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David Bronstein's 8 games and Paul Keres 5 games have been removed to other collections.
The Camel and the Floating Sticks
The first who saw the humpbacked camel
Fled off for life; the next approached with care;
The third with tyrant rope did boldly dare
The desert wanderer to trammel.
Such is the power of use to change
The face of objects new and strange;
Which grow, by looking at, so tame,
They do not even seem the same.
And since this theme is up for our attention,
A certain watchman I will mention,
Who, seeing something far
Away on the ocean,
Could not but speak his notion
That It was a ship of war.
Some minutes more had past, –
A bomb-ketch It was without a sail,
And then a boat, and then a bale,
And floating sticks of wood at last!
Full many things on earth, I wot,
Will claim this tale, – and well they may;
They're something dreadful far away,
But near at hand – they're not.
Avast ye, hearties: Tuesday, September 19, is National Talk Like a Pirate Day and you don't want to look like a scallywag. Captain Syntax shares a few useful phrases in this video so your pirate lingo will sound like that of an old salt, matey. And don't forget the rum… er, grog.
Abandon Ship: An order to leave the vessel immediately, usually in the face of some imminent danger
Avast Ye: A command meaning pay attention or listen
Aye, Aye: Yes, I understand
Batten Down the Hatches: When everything on a ship is tied down to prepare for an approaching storm
Booty: Refers to any ill-gotten goods swiped from another party
Bounty: The reward for capturing a criminal
Briny Deep: The ocean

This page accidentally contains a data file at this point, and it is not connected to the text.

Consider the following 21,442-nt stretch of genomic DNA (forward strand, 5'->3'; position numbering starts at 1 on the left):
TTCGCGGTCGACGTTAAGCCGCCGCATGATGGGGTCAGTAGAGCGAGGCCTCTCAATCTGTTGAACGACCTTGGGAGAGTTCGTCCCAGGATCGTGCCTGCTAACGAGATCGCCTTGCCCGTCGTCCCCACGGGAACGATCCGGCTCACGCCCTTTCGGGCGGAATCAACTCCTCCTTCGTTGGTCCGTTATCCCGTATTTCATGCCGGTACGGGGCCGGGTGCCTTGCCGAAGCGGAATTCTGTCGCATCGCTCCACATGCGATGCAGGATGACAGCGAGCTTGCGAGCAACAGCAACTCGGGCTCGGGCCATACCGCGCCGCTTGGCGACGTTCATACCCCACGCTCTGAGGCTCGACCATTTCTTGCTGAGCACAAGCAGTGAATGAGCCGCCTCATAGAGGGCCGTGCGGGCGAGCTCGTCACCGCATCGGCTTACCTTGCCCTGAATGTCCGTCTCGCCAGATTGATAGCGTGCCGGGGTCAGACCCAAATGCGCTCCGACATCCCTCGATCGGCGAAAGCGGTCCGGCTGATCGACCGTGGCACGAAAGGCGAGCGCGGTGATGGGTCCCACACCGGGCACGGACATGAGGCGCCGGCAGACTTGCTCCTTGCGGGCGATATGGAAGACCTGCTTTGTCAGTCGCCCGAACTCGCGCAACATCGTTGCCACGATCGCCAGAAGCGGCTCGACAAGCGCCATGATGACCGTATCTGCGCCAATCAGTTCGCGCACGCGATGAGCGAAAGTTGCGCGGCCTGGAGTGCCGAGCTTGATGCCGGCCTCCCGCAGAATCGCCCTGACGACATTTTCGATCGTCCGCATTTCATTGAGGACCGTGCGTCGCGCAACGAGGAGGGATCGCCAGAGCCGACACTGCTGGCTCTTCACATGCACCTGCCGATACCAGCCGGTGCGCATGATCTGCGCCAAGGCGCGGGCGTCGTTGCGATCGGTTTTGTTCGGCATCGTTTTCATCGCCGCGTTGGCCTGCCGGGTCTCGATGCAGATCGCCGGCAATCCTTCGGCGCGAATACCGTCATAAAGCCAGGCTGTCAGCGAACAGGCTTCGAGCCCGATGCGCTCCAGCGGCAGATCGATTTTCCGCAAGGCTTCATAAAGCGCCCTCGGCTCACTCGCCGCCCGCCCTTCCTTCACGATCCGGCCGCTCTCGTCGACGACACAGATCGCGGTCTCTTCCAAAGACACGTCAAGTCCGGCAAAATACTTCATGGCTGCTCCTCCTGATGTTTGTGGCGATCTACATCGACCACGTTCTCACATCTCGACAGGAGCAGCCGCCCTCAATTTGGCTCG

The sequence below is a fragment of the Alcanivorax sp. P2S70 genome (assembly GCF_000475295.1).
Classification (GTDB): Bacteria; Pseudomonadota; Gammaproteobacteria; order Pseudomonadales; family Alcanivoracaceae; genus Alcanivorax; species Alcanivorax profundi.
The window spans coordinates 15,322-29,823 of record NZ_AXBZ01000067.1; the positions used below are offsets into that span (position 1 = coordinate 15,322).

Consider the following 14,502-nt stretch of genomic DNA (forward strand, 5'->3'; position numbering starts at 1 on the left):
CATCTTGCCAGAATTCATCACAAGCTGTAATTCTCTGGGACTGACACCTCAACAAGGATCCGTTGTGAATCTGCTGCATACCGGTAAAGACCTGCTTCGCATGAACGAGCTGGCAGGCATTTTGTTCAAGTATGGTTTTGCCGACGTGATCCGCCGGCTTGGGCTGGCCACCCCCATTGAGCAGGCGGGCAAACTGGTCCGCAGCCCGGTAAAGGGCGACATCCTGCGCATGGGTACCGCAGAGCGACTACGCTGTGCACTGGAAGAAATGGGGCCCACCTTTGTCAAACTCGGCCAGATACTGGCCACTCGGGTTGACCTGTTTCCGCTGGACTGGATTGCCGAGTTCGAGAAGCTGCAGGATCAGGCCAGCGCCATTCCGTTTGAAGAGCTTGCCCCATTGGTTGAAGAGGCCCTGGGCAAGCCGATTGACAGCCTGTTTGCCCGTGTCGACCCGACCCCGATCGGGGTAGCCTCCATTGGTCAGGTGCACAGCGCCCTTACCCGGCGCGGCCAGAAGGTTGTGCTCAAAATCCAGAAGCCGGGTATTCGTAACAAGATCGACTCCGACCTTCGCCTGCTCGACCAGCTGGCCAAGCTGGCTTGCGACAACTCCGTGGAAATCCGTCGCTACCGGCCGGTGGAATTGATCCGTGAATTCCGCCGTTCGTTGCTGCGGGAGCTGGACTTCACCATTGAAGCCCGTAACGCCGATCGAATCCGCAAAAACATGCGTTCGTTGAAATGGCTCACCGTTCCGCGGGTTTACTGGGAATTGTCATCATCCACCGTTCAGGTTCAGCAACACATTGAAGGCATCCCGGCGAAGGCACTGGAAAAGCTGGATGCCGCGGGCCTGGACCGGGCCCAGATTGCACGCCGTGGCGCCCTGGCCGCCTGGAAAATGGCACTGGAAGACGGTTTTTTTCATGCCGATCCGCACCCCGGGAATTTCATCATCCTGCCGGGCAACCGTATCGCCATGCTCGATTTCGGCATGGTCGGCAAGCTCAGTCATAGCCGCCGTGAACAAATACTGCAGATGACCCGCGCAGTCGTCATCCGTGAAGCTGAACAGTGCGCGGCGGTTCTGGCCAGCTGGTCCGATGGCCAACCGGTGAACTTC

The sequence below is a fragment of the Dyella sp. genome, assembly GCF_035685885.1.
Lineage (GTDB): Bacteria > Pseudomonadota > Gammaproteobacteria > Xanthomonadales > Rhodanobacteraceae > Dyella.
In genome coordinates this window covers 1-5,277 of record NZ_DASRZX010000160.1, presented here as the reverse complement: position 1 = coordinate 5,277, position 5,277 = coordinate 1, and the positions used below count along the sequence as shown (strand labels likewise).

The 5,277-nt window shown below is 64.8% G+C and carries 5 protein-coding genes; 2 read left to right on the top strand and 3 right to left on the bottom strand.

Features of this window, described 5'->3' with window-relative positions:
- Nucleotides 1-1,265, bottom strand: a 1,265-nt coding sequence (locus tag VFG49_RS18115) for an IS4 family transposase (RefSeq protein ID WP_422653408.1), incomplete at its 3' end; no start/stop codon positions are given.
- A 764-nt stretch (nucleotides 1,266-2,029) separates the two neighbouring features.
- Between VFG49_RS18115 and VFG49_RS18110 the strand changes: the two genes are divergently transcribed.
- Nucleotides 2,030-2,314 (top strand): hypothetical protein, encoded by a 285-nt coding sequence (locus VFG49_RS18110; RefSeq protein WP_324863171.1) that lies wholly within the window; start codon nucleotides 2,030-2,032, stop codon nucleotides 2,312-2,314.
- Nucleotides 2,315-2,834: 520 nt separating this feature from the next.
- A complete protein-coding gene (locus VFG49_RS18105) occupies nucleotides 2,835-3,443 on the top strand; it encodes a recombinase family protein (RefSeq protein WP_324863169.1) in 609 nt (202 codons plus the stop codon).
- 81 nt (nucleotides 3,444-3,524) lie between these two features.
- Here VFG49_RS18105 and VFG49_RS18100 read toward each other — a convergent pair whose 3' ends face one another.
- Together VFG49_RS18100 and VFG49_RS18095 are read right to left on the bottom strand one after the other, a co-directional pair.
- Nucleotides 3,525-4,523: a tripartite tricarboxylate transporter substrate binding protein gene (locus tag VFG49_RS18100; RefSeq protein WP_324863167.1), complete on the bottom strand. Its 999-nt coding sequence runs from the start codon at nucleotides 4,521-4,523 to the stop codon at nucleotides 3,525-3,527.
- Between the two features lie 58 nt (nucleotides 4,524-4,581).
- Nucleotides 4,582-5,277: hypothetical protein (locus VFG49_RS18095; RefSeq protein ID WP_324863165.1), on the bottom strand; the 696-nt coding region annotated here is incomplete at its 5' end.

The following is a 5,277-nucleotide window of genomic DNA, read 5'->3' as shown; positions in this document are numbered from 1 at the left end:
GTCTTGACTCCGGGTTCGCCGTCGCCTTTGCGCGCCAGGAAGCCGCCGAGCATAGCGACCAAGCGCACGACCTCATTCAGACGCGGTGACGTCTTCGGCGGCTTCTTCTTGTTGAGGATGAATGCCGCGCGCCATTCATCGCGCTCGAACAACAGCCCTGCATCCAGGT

Carouser: A reckless person who drinks too much
Chantey: A song that sailors sing in unison while working
Clap of Thunder: A strong alcoholic beverage, usually referring to a shot
Davy Jones' Locker: Graveyard at the bottom of the sea for those killed or drowned
Dead Men Tell No Tales: An expression that means dead people will not betray any secrets. Used as a threat to kill someone, or a way of saying there were no survivors.
Doubloons: Types of gold coins
Fire in the Hole: A cannon is about to be fired
Grog: Diluted rum, but can be used to refer to any alcoholic concoction
Hang the Jib: To pout or frown
Hearties: Friends, comrades
Hornswaggle: To swindle something, usually money, out of someone else
Jolly Roger: The name for the iconic black pirate flag featuring a white skull and crossbones
Lad, lass, lassie: A child or young person
Landlubber: Someone without sailing ability
Loot: Stolen money or possessions
Marooned: To be abandoned with no food, drink or possessions
Old Salt: Experienced pirate or sailor
Plunder: To steal
Run a Rig: Play a joke on someone
Scallywag: What an experienced pirate would call a newbie
Scurvy: A derogatory adjective meaning lowly or disgusting
Seadog: A veteran sailor
Shiver Me Timbers: An exclamation of surprise
Sink Me: An exclamation of surprise
Son of a Biscuit Eater: An insult
Thar She Blows: A whale sighting
Three Sheets to the Wind: Someone who is very drunk. One sheet is mildly drunk, and four sheets is passed out.
Walk the Plank: When someone is forcibly ordered to walk off a wooden board into the sea, resulting in drowning
Wench: A woman
Yo Ho Ho: A jolly expression
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Ah, St. Marher, 1225:
"And te tide and te time þat tu iboren were, schal beon iblescet."
zurpie had a purple slurpie but dripped it on hiz white shoez